Website Tips

What Winnie the Pooh Teaches You About Your Website

Website Wisdom From Winnie the Pooh

Let’s get the new year off to a gently encouraging start, with website advice courtesy of beloved bear Winnie the Pooh and friends!

January 18th marks the birthday of author A.A. Milne, so I looked up some famous Pooh quotes. I was surprised to find several nuggets of wisdom that apply beautifully to your website project.

 

Watch as a video, if you prefer, here:

Or see below for the written article.

10 Pieces of Website Wisdom from Winnie the Pooh

There are some affiliate links in this post. This means if you purchase any of these services, I make a small commission, at no extra cost to you.

Overcoming technical doubts

“You’re braver than you believe, stronger than you seem and smarter than you think.”
—Christopher Robin

This is a famous quote and of course it applies widely in life. But I see too many folk feeling incredibly stuck and overwhelmed by a website project, and that makes me really sad. The truth is, it’s not that hard to create a simple website that looks great and works to win you business.

Make some savvy decisions up front, and be encouraged that website tools are getting easier and easier to use.

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“I always get to where I’m going by walking away from where I have been.”
—Winnie the Pooh

Sometimes, you need to walk away and choose a radically different approach. The tragedy of WordPress is that a) too many of us got started on it a few years back when it was the only decent option, and b) it’s clunky to use and horribly prone to security weaknesses. At the time of writing, I confess, this site still runs on WordPress, but within the next few weeks I’ll be migrating to Squarespace. And many of my clients are completely happy with the simplicity of Carrd.

In other words, there are now wonderful alternatives available to WordPress. If your WP site is causing you headaches, or you’re paying someone hundreds (thousands?) of dollars a year to “look after it” for you, please do take a look at your other options.
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Connecting with your ideal visitor

“The things that make me different are the things that make me, me.”
—Piglet

Intuitively, you understand that it’s not reasonable to expect your work, and your website, to appeal to everyone. Marketing experts now encourage us to go “all in” on showing your unique personality, skills, and attributes on your site, so that you strongly attract your ideal website visitor. And, the other side of that coin, that you actively repel the folks who aren’t a good match for you. Whether you’re a one-person brand or just a bit bigger, it makes sense to think carefully about who your ideal visitor is, and how you can best make an instant connection with them.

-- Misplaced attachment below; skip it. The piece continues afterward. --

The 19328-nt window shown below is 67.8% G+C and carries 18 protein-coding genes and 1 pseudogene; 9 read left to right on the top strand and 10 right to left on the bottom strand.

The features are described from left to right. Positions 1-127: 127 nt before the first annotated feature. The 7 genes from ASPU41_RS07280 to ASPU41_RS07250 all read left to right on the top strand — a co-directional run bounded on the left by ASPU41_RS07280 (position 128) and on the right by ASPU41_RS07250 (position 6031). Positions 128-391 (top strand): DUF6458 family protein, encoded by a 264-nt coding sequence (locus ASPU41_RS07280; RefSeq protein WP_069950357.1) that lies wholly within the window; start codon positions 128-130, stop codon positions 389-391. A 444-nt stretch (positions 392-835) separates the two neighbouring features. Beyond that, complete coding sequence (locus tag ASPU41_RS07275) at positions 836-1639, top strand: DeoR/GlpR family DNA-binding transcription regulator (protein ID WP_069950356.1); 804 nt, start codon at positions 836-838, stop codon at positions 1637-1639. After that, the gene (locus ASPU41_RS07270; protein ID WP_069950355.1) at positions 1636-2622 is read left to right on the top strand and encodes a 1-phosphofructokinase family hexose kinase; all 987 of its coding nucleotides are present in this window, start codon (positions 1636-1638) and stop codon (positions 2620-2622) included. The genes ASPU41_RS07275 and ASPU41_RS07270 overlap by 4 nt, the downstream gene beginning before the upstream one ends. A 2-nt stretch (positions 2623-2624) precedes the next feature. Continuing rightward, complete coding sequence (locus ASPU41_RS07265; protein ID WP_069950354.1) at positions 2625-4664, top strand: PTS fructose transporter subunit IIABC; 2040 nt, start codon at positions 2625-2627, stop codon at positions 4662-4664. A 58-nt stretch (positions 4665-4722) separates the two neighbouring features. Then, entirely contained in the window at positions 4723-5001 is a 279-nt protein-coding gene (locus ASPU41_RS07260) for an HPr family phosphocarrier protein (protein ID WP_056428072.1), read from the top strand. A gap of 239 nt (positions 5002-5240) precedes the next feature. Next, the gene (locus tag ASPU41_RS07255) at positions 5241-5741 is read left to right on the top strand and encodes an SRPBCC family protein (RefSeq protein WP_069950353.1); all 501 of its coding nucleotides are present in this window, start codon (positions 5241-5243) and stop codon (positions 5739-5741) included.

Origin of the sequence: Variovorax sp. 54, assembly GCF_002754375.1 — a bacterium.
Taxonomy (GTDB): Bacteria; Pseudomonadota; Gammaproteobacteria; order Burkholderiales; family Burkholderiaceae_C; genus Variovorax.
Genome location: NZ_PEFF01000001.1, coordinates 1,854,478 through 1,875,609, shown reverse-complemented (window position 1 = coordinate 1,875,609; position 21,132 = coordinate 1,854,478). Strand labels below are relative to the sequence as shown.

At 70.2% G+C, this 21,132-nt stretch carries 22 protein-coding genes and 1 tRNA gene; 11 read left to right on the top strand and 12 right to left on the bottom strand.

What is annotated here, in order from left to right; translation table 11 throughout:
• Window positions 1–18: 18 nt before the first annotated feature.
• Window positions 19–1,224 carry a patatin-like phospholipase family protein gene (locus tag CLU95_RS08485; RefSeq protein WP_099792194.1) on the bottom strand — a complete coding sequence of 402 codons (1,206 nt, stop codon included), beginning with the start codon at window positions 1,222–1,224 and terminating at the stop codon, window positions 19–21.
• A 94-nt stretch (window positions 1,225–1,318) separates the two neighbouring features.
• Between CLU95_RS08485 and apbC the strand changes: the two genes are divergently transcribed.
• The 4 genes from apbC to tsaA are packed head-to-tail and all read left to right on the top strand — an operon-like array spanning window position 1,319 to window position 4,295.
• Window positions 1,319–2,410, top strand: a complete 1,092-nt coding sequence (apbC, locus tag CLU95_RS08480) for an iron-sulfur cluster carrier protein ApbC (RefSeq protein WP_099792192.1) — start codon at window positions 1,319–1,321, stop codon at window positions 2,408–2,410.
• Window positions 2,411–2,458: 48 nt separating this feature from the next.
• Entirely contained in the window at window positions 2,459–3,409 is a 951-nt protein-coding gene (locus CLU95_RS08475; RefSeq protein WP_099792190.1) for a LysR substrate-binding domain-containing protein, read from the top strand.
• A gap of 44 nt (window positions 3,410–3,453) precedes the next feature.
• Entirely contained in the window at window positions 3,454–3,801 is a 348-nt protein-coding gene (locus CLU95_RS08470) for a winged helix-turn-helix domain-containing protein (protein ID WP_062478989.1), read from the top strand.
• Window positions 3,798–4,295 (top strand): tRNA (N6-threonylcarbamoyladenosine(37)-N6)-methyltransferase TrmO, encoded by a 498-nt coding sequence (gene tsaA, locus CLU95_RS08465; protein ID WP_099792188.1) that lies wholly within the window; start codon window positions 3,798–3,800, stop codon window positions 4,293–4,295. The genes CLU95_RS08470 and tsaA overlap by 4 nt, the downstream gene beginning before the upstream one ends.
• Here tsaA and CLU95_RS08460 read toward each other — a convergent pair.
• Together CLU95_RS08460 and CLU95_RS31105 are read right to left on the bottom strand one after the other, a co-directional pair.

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“A little consideration, a little thought for others, makes all the difference.”
—Eeyore

Don’t get caught up in the previous Piglet quote and assume your website is all about you. No: it should, in fact, focus far more on the visitor and their needs. Remember each page should have a clear Call to Action, and keep in mind the effects of color psychology, too.

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“It is more fun to talk with someone who doesn’t use long, difficult words but rather short, easy words like, ‘What about lunch?’”
—Winnie the Pooh

Excellent website advice here: use short, simple words, make them easy to skim, and keep your menu words brief and obvious, too. Quick tip: count the number of times you use “you” versus “I” in your wording. Your website is more effective when you make your visitor the focus of your attention.

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Building your audience

“You can’t stay in your corner of the Forest waiting for others to come to you. You have to go to them sometimes.”
—Winnie the Pooh